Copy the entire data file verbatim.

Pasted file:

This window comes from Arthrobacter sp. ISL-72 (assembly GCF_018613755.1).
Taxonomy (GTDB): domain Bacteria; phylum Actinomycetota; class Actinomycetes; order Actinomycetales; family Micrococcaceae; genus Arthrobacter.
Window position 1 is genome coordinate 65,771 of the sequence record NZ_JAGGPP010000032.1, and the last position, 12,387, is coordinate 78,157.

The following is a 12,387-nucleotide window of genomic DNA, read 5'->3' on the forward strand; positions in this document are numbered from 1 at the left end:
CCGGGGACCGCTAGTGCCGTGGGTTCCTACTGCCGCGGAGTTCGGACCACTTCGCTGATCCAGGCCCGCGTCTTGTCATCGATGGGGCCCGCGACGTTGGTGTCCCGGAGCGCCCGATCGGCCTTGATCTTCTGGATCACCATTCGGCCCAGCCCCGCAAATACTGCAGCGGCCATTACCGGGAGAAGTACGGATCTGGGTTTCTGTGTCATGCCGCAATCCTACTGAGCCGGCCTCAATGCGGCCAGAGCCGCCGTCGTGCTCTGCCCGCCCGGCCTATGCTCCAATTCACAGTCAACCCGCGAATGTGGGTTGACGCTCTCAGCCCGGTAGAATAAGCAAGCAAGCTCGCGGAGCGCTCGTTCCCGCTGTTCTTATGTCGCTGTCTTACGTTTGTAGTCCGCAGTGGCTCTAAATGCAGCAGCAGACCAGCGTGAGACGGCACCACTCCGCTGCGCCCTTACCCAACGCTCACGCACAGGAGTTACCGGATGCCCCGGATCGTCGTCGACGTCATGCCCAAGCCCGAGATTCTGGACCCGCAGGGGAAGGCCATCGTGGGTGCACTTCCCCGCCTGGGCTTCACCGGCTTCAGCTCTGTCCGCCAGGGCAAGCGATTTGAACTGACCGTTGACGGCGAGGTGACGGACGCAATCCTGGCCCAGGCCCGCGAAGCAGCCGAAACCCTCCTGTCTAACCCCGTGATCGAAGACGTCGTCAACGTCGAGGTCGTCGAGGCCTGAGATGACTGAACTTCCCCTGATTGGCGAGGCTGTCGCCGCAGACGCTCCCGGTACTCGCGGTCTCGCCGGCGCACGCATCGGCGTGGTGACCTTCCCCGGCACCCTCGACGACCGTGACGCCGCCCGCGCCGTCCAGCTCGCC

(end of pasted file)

This window comes from Arthrobacter sp. ISL-72 (assembly GCF_018613755.1).
Taxonomy (GTDB): domain Bacteria; phylum Actinomycetota; class Actinomycetes; order Actinomycetales; family Micrococcaceae; genus Arthrobacter.
Window position 1 is genome coordinate 65,771 of the sequence record NZ_JAGGPP010000032.1, and the last position, 12,387, is coordinate 78,157.

The following is a 12,387-nucleotide window of genomic DNA, read 5'->3' on the forward strand; positions in this document are numbered from 1 at the left end:
CCGGGGACCGCTAGTGCCGTGGGTTCCTACTGCCGCGGAGTTCGGACCACTTCGCTGATCCAGGCCCGCGTCTTGTCATCGATGGGGCCCGCGACGTTGGTGTCCCGGAGCGCCCGATCGGCCTTGATCTTCTGGATCACCATTCGGCCCAGCCCCGCAAATACTGCAGCGGCCATTACCGGGAGAAGTACGGATCTGGGTTTCTGTGTCATGCCGCAATCCTACTGAGCCGGCCTCAATGCGGCCAGAGCCGCCGTCGTGCTCTGCCCGCCCGGCCTATGCTCCAATTCACAGTCAACCCGCGAATGTGGGTTGACGCTCTCAGCCCGGTAGAATAAGCAAGCAAGCTCGCGGAGCGCTCGTTCCCGCTGTTCTTATGTCGCTGTCTTACGTTTGTAGTCCGCAGTGGCTCTAAATGCAGCAGCAGACCAGCGTGAGACGGCACCACTCCGCTGCGCCCTTACCCAACGCTCACGCACAGGAGTTACCGGATGCCCCGGATCGTCGTCGACGTCATGCCCAAGCCCGAGATTCTGGACCCGCAGGGGAAGGCCATCGTGGGTGCACTTCCCCGCCTGGGCTTCACCGGCTTCAGCTCTGTCCGCCAGGGCAAGCGATTTGAACTGACCGTTGACGGCGAGGTGACGGACGCAATCCTGGCCCAGGCCCGCGAAGCAGCCGAAACCCTCCTGTCTAACCCCGTGATCGAAGACGTCGTCAACGTCGAGGTCGTCGAGGCCTGAGATGACTGAACTTCCCCTGATTGGCGAGGCTGTCGCCGCAGACGCTCCCGGTACTCGCGGTCTCGCCGGCGCACGCATCGGCGTGGTGACCTTCCCCGGCACCCTCGACGACCGTGACGCCGCCCGCGCCGTCCAGCTCGCC